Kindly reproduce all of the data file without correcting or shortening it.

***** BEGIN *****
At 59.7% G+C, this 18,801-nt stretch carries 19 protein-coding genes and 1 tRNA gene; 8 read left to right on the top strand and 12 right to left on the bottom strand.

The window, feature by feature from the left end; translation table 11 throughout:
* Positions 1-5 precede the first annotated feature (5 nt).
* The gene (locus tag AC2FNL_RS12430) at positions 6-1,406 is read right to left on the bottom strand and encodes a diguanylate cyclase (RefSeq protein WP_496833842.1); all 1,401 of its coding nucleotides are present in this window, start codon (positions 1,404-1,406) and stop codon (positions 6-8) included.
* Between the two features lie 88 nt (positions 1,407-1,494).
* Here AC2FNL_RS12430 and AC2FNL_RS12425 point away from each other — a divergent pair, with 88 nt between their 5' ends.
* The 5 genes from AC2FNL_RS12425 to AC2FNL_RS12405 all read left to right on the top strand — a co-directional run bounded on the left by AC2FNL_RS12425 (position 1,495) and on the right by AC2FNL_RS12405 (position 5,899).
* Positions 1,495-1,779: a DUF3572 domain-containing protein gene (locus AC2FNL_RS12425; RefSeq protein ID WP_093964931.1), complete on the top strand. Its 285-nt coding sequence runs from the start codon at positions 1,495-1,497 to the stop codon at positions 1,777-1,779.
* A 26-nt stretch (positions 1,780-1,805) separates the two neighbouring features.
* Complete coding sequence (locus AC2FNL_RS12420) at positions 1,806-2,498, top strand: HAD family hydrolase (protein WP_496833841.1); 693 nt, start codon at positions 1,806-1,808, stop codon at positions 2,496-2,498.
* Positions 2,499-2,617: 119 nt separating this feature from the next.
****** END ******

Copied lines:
At 59.7% G+C, this 18,801-nt stretch carries 19 protein-coding genes and 1 tRNA gene; 8 read left to right on the top strand and 12 right to left on the bottom strand.

The window, feature by feature from the left end; translation table 11 throughout:
* Positions 1-5 precede the first annotated feature (5 nt).
* The gene (locus tag AC2FNL_RS12430) at positions 6-1,406 is read right to left on the bottom strand and encodes a diguanylate cyclase (RefSeq protein WP_496833842.1); all 1,401 of its coding nucleotides are present in this window, start codon (positions 1,404-1,406) and stop codon (positions 6-8) included.
* Between the two features lie 88 nt (positions 1,407-1,494).
* Here AC2FNL_RS12430 and AC2FNL_RS12425 point away from each other — a divergent pair, with 88 nt between their 5' ends.
* The 5 genes from AC2FNL_RS12425 to AC2FNL_RS12405 all read left to right on the top strand — a co-directional run bounded on the left by AC2FNL_RS12425 (position 1,495) and on the right by AC2FNL_RS12405 (position 5,899).
* Positions 1,495-1,779: a DUF3572 domain-containing protein gene (locus AC2FNL_RS12425; RefSeq protein ID WP_093964931.1), complete on the top strand. Its 285-nt coding sequence runs from the start codon at positions 1,495-1,497 to the stop codon at positions 1,777-1,779.
* A 26-nt stretch (positions 1,780-1,805) separates the two neighbouring features.
* Complete coding sequence (locus AC2FNL_RS12420) at positions 1,806-2,498, top strand: HAD family hydrolase (protein WP_496833841.1); 693 nt, start codon at positions 1,806-1,808, stop codon at positions 2,496-2,498.
* Positions 2,499-2,617: 119 nt separating this feature from the next.